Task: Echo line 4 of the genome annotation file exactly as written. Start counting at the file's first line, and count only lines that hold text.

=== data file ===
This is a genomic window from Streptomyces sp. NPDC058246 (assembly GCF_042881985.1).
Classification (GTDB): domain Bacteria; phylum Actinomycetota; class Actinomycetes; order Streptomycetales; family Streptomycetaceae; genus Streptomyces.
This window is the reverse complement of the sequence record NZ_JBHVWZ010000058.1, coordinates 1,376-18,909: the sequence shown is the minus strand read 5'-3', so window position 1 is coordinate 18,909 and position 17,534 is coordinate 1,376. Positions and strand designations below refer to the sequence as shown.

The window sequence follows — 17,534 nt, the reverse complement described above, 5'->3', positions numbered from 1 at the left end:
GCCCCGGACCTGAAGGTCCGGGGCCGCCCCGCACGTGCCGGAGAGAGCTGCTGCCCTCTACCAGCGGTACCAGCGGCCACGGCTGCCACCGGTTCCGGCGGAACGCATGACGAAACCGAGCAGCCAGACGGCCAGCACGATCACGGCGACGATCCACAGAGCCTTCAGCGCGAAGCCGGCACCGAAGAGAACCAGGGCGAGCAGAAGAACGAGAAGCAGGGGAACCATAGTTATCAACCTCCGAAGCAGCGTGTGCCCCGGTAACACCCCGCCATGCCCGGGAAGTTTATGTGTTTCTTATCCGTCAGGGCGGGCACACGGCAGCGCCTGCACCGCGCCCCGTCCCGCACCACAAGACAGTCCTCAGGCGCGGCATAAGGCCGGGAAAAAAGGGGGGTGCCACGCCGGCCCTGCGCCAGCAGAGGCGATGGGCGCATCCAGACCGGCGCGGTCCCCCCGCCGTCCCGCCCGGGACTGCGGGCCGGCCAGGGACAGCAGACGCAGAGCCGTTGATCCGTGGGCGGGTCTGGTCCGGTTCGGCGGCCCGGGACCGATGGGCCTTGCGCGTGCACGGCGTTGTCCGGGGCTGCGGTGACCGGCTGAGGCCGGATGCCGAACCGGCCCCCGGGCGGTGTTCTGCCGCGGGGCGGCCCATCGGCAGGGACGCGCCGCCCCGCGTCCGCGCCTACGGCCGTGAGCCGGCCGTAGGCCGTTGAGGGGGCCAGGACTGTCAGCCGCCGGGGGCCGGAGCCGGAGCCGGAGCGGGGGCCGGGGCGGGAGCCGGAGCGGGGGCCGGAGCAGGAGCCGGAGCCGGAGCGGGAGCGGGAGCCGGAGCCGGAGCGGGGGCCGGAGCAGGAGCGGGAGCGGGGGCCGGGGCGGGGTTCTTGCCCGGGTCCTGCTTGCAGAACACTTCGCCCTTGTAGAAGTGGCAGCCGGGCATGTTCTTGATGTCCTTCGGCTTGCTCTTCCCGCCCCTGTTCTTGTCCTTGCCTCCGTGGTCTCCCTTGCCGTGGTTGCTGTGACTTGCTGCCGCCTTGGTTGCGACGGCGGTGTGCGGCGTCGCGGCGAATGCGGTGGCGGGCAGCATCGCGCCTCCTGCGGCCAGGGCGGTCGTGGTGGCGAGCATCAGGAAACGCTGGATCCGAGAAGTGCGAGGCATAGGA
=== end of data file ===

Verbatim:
The window sequence follows — 17,534 nt, the reverse complement described above, 5'->3', positions numbered from 1 at the left end: